For the Symposium on Religious Freedom
Religion for the Common Good
Allow me to begin with a word of thanks. I am grateful not only for the invitation to spend time with you all in discussion of this very important topic of freedom of religion and its importance in the community, but also for the opportunity it affords me to say a particular word of thanks to our hosts for the wonderful generosity extended to the Catholic community in recent months.
When the papal visit was drawing near, you reached out to us and offered hundreds of volunteers to assist in this amazingly complex undertaking. We in the Archdiocese were deeply moved by this concrete gesture of fellowship, and those who worked with your membership found it a joy to do so. Recently, our Society of Saint Vincent de Paul, a lay ministry which serves the poor, received from you very generous financial donations, which enabled them to purchase beds, food, and other supplies for families in need. Thank you so very much for these acts of great kindness and deep compassion. We are greatly heartened when in such ways we can work together for the common good.
That last point – collaboration for the common good – signals the direction I would like to take with you in my reflections this afternoon. The right to freedom of religion and various threats against it are nothing new to any of us. Like St. Augustine once said about the beauty of God, challenges to freedom of religion are “ever ancient, and ever new”. I also take for granted our shared understanding that freedom of religion is not simply and solely liberty of worship, but includes the right of believers to share with others faith’s insights into the meaning of creation and human existence within it. What I would like to reflect upon with you in our time together – and let me emphasize that these are simply reflections; they would each need further development that the limitation of time does not allow – is how I see the pressures we face as opportunities to present religion as a gift for the common good. Religion is threatened when it is itself perceived as a threat. Yet, what are in fact perceived to be religion’s menaces to society are in truth its gifts, without which the common good suffers.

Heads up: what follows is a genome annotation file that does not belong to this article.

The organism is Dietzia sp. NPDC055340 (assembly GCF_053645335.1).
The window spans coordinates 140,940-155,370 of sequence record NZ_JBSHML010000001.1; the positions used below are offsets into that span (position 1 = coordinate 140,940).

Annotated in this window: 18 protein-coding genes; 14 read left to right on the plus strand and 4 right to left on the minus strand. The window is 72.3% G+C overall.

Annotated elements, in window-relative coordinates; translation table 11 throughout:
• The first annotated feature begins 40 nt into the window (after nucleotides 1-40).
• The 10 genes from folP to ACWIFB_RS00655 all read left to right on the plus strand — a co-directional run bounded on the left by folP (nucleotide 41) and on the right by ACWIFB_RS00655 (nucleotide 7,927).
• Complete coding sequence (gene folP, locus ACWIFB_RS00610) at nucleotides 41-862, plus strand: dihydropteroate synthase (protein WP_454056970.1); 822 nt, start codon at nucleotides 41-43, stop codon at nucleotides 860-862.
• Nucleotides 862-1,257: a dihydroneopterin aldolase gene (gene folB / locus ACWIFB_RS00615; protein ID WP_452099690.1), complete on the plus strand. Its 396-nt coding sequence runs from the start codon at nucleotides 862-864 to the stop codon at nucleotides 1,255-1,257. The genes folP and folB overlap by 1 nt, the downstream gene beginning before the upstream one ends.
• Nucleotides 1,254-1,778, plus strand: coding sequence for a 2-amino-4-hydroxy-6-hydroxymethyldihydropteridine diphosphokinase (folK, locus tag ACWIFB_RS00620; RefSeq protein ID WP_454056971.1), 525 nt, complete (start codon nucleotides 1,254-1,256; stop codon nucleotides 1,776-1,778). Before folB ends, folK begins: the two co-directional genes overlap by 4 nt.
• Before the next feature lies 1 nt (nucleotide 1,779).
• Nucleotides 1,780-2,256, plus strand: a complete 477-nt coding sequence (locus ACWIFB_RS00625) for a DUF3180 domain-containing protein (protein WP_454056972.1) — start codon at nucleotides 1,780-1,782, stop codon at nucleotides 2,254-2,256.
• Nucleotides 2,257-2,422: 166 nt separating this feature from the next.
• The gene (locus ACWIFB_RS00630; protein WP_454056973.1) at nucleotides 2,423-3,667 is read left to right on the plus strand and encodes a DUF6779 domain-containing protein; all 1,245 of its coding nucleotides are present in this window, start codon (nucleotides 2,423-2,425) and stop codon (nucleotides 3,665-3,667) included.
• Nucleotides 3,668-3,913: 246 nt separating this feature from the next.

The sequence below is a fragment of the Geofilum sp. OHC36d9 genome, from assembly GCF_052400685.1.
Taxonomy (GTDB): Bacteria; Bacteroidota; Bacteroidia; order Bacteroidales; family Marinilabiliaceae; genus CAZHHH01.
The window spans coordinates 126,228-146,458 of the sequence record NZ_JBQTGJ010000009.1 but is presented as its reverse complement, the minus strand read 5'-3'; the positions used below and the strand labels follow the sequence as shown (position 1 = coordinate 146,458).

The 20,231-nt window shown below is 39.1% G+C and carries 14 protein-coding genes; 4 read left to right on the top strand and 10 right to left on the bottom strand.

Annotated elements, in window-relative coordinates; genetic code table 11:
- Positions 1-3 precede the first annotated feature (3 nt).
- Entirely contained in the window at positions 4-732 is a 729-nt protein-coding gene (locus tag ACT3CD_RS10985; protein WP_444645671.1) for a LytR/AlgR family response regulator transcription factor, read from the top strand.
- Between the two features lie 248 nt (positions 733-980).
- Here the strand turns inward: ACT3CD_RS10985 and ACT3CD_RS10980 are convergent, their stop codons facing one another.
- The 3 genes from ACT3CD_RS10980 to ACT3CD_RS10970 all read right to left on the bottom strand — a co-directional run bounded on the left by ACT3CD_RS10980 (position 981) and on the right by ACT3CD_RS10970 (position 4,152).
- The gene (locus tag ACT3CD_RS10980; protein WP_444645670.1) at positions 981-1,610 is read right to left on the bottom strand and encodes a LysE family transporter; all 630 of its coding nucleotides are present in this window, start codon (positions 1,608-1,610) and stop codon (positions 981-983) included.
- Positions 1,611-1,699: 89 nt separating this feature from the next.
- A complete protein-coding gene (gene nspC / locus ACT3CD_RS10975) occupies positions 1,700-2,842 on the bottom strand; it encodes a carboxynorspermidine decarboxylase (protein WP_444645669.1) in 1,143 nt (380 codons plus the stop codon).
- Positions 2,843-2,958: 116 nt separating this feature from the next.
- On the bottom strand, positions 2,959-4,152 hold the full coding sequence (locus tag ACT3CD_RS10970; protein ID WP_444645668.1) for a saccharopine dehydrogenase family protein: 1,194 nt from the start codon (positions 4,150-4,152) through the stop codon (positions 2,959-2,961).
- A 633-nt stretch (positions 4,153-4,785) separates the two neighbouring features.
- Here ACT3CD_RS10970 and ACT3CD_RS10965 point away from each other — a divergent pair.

Let me contextualize my thoughts with two stories.
Next door to where I live there used to be a family with four young children. One day a number of years ago they were playing in their backyard when I arrived home. One of the little girls, four years old at the time, saw me and came running over. She said, “Hey! Aren’t you the Church guy?” “Well,” I said, “Yes, I guess I am.” She looked at me again and said, “Then why aren’t you in Church?” and then, without waiting for an answer, she ran off to play again.
I’ve thought about that question a lot since then, because it finds an echo in the questions or comments that we often hear directed at “Church people.” It will frequently be formulated not as “Why aren’t you in Church,” but “Why don’t you stay there?” In other words, faith and its insights are seen to have no place in public discourse and are best kept confined within the walls of the church, mosque, synagogue, and temple, an entirely private affair.
For us “Church people”, that is, people of any faith, we know this is impossible. Religious faith impels us outward in hope and joy. We do not seek to impose our belief on anyone, as is mistakenly (and frequently) charged against us. We do not impose; we propose. And what we have to propose is something extraordinarily beautiful: a message of truth and of hope. Yet, in spite of its beauty, it is not always well received. This is because it is usually – and accurately – received as counter-cultural, a counter-sign to the prevailing idolatries or received “wisdom” of the day. Those idolatries are easy enough to identify, as I am sure you have done in your respective contexts. To them has been added of late a worldview that is particularly troubling and on the rise, namely, religious indifferentism.
The patron of our Newman Theological College is Saint John Henry Newman. In a sermon he gave for the opening of St. Bernard’s seminary in Birmingham, England, on the 2nd of October 1873, he had as the focus of his thoughts the future as he could then foresee it, specifically the conditions within which the seminarians he was addressing, and future students of theology, would exercise their ecclesial ministry. He did not mince his words, and foretold that the Church would be facing a world unlike anything Christianity had yet seen, (and, I would add, unlike anything religion in general had seen) a world, as he put it, that was “simply irreligious”.